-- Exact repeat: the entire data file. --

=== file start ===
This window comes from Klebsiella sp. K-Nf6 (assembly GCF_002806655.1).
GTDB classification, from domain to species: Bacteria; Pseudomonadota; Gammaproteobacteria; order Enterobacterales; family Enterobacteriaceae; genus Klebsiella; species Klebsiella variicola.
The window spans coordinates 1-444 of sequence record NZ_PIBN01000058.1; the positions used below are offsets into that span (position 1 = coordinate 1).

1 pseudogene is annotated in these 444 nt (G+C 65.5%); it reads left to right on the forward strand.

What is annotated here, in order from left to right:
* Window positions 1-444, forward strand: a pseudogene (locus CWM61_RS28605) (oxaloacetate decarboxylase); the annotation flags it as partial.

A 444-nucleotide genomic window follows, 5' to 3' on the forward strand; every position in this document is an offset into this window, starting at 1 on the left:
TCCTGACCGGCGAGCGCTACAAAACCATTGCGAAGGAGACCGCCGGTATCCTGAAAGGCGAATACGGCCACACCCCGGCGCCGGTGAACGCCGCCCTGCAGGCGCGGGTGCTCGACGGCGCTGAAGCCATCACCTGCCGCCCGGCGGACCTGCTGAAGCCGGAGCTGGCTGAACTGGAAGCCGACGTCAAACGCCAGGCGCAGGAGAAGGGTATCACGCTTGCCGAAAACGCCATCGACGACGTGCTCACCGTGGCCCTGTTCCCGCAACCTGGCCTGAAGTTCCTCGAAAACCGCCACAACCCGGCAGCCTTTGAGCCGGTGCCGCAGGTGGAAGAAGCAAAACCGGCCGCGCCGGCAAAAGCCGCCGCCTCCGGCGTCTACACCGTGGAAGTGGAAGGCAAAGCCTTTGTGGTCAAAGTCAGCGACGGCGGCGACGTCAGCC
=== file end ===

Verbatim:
This window comes from Klebsiella sp. K-Nf6 (assembly GCF_002806655.1).
GTDB classification, from domain to species: Bacteria; Pseudomonadota; Gammaproteobacteria; order Enterobacterales; family Enterobacteriaceae; genus Klebsiella; species Klebsiella variicola.
The window spans coordinates 1-444 of sequence record NZ_PIBN01000058.1; the positions used below are offsets into that span (position 1 = coordinate 1).

1 pseudogene is annotated in these 444 nt (G+C 65.5%); it reads left to right on the forward strand.

What is annotated here, in order from left to right:
* Window positions 1-444, forward strand: a pseudogene (locus CWM61_RS28605) (oxaloacetate decarboxylase); the annotation flags it as partial.

A 444-nucleotide genomic window follows, 5' to 3' on the forward strand; every position in this document is an offset into this window, starting at 1 on the left:
TCCTGACCGGCGAGCGCTACAAAACCATTGCGAAGGAGACCGCCGGTATCCTGAAAGGCGAATACGGCCACACCCCGGCGCCGGTGAACGCCGCCCTGCAGGCGCGGGTGCTCGACGGCGCTGAAGCCATCACCTGCCGCCCGGCGGACCTGCTGAAGCCGGAGCTGGCTGAACTGGAAGCCGACGTCAAACGCCAGGCGCAGGAGAAGGGTATCACGCTTGCCGAAAACGCCATCGACGACGTGCTCACCGTGGCCCTGTTCCCGCAACCTGGCCTGAAGTTCCTCGAAAACCGCCACAACCCGGCAGCCTTTGAGCCGGTGCCGCAGGTGGAAGAAGCAAAACCGGCCGCGCCGGCAAAAGCCGCCGCCTCCGGCGTCTACACCGTGGAAGTGGAAGGCAAAGCCTTTGTGGTCAAAGTCAGCGACGGCGGCGACGTCAGCC